Hardcore: Still Pissing Off the People in Charge

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The hardcore movement may have ended over two decades ago, but it's still doing what it initially set out to do��piss off the authorities. Steven Blush's book, American Hardcore, was banned from the Colorado Prison System on June 25, 2008 for "advocating hatred of law enforcement and other races," depicting violence and anarchy and for having the potential to "antagonize and rile up the general population." This isn't the first time that those in charge have tried to censor the history of hardcore. Blush took the time to discuss hardcore and how it feels to join the ranks of the banned.



SLUG: What motivated you to write American Hardcore?
Blush: I was very heavily involved in the DC hardcore punk explosion. As a teenager, I booked bands like Black Flag, Minor Threat, Circle Jerks and the DKs��most of them crashed on my couch. It was a self-sufficient universe that changed the [music] world.
Fast-forward ten years, to the indie-rock explosion and new punk revival. Everyone's talking DIY and name-dropping about what hardcore was all about. I was astounded at how wrong people had the story. I was so infuriated from what I saw, that I decided to take the situation into my own hands. Five years later came the American Hardcore book. Five years after that came the film. Finally, the history has been told properly, and the pioneers have received their due.

SLUG: Were you surprised to hear that your book was banned from the Colorado Prison systems?
Blush: I know that I wrote an intense book, but yes, I was a bit surprised by the ban. You'd think that within a culture of prison gangs and mass murderers that my book would be the least of their worries. Having said that, I'm stoked to see establishment types still upset by hardcore. The HC scene was all about pushing boundaries, and now it's been reduced to another fashion statement. Hardcore was never about fashion, it was all about intensity�and the fierce reaction by the Colorado authorities reminds me of why I got into this stuff in the first place.

SLUG: The majority of the banned content was illustrations taken from record covers��do you think that these "violent images" were taken out of context?
Blush: I don't believe the images were taken out of context because in their day, all of these photos, drawings and graphics were intended to provoke and horrify. That was the whole point of hardcore, to shake up mainstream complacency��musically, visually and socially. Twenty-five years later, the world has changed, but not that much. Not nearly enough.

SLUG: According to the official evaluation & appeal form posted on http:// feralhouse.com/fh_blog/ the portion of the book that was banned due to "advocating hatred of law enforcement" corresponded with the chapter about Millions of Dead Cops��what is your opinion on this?
Blush: I feel that "hatred of law enforcement" was a big part of the hardcore mindset. As a hardcore show promoter, I can't tell you how many times the cops fucked with us just because of the way we looked. In retrospect, it seems as if the cops were out to shut down this youth movement before it started. Thankfully they failed because you can't kill an idea. My feeling is that MDC was a zeitgeist personified by a band.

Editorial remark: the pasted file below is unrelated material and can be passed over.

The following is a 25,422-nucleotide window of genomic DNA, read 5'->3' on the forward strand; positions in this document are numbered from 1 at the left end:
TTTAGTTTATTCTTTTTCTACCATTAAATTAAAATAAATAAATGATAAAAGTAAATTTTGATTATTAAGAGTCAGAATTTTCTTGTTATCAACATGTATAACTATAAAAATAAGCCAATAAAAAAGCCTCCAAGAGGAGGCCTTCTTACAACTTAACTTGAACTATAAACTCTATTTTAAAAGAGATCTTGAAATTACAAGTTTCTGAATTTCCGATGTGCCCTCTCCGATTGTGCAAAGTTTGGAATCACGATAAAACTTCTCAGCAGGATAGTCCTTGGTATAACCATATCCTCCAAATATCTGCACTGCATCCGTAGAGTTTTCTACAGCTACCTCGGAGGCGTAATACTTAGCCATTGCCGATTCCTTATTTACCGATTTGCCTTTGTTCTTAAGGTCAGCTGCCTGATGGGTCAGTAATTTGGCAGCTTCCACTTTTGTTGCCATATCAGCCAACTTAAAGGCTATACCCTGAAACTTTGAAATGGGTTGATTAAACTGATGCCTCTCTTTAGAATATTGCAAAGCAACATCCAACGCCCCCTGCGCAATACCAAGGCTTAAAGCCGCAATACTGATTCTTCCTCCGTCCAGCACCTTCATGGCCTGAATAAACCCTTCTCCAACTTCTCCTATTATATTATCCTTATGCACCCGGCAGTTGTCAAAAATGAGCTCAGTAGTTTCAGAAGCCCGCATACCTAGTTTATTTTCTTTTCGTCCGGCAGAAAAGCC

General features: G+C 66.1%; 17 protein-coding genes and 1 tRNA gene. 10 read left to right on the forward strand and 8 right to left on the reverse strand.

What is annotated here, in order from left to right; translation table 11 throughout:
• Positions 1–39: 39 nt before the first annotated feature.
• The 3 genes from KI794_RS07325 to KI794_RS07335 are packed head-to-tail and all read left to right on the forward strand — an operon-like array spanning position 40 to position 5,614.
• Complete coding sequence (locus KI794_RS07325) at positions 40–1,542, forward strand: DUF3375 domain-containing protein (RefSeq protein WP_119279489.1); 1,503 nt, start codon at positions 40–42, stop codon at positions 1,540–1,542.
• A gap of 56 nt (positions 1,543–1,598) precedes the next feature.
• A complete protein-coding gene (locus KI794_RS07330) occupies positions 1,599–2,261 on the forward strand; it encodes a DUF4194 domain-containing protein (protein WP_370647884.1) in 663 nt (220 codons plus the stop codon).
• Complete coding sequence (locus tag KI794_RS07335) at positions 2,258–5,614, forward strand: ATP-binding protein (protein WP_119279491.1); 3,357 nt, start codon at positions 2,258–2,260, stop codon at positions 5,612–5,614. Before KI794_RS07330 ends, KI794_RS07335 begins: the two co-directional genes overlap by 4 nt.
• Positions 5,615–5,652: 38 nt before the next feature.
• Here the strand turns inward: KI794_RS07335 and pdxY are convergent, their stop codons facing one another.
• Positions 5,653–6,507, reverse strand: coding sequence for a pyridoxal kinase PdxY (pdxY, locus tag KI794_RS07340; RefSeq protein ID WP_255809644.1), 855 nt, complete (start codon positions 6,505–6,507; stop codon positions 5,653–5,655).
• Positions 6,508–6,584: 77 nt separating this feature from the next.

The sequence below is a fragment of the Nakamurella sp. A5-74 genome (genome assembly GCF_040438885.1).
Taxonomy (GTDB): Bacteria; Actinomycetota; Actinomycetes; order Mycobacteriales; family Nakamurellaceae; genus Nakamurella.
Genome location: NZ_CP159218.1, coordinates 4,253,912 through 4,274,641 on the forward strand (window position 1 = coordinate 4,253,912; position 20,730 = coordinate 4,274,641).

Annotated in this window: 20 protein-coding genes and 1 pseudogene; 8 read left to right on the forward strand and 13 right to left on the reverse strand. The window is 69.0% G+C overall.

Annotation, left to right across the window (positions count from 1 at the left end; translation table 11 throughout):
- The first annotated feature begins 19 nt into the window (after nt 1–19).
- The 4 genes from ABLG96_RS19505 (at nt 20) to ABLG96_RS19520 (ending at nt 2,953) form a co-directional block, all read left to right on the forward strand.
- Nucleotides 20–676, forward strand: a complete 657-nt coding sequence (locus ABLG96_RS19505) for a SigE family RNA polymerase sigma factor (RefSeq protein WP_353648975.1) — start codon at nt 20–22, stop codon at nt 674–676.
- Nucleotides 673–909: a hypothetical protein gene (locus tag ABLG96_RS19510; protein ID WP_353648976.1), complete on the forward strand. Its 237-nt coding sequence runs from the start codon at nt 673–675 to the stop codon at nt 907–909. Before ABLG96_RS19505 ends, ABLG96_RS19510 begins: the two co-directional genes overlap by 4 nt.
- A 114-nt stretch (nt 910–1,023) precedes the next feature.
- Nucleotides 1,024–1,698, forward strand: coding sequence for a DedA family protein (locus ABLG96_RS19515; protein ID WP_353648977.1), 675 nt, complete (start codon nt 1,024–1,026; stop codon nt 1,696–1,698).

SLUG: Do you feel that the chapter regarding police brutality in the early 80s was a realistic portrayal of what was going on?
Blush: Yes I do. When it came to hardcore in the early 80s, the cops were assholes. Today, cops have tattoos and mohawks and go to Social D concerts. From working on the book and film, I can comfortably state that most people involved in the early hardcore scene still maintain a healthy disrespect for authority figures. That's a major difference between today's scene and the original pioneers. When was the last time the cops stormed an all-ages show?

SLUG: Do you think prisoners should have the right to continue to read American Hardcore? Blush: Prisoners do not deserve full equal rights. It's something they forfeit when convicted for their crimes. But as the prison authorities do allow Saudi-funded, virulently anti-American, Black Muslim reading material into prisons��I'd submit that American Hardcore is low on their list of concerns.

SLUG: What is your opinion about people who want to censor historical information like the history contained in American Hardcore?
Blush: The rock world censored this information for 20 years. Hardcore was always too ugly and [contained too much] male-energy for the politically correct types at Rolling Stone, Spin, et al. Now they all act like they were onto it all along. Do you really wanna know what I think of these people? I don't have enough time to vent.
An expanded second edition of American Hardcore will be released in Fall 2009 from Feral House Publishing. While the boys in the big house in Colorado won't get the chance to read it, hopefully you will.